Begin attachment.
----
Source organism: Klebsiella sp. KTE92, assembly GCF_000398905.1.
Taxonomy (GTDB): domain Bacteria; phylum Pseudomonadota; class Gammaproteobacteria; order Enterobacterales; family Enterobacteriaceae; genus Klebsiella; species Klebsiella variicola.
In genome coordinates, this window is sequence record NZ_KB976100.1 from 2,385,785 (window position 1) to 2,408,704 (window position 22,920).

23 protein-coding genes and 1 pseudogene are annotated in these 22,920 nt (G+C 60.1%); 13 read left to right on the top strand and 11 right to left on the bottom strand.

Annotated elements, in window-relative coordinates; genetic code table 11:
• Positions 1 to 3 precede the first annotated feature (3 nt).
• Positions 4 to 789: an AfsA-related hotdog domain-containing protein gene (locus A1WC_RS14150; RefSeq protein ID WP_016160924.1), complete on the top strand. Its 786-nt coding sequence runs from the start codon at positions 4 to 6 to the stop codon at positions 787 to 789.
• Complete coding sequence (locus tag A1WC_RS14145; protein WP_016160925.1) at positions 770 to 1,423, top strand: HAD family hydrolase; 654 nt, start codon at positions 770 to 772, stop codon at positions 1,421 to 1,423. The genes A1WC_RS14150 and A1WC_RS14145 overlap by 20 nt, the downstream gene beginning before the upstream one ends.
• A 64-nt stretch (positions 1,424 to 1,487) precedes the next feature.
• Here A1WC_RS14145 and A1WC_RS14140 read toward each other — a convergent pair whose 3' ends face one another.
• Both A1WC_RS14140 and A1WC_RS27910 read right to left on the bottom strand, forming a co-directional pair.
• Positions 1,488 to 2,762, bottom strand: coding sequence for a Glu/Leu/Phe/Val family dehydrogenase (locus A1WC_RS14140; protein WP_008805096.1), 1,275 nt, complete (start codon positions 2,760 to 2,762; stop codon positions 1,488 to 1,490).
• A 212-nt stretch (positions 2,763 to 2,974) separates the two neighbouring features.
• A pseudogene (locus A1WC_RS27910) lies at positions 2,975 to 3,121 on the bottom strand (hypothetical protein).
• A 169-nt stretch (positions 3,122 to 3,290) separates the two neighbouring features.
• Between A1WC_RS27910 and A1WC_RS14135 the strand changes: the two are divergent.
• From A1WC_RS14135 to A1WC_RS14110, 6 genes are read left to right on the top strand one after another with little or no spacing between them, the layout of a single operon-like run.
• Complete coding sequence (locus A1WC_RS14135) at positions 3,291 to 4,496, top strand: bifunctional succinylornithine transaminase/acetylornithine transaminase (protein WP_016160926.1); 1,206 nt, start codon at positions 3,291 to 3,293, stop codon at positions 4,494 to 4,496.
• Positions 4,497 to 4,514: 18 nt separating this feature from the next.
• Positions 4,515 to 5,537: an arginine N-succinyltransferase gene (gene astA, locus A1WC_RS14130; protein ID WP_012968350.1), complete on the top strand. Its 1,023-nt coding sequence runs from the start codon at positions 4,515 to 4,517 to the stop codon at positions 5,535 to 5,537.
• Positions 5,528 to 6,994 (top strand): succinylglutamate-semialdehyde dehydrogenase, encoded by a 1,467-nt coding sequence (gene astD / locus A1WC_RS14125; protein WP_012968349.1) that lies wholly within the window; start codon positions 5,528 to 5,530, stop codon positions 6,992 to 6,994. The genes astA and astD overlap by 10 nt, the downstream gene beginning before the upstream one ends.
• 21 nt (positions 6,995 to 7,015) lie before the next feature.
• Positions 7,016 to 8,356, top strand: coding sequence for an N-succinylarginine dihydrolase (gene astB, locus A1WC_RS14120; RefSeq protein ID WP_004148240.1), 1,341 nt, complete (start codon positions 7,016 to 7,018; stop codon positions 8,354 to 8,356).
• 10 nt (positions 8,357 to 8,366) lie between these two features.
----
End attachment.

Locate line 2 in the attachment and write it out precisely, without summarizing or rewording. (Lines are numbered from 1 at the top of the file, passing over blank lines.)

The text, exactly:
Taxonomy (GTDB): domain Bacteria; phylum Pseudomonadota; class Gammaproteobacteria; order Enterobacterales; family Enterobacteriaceae; genus Klebsiella; species Klebsiella variicola.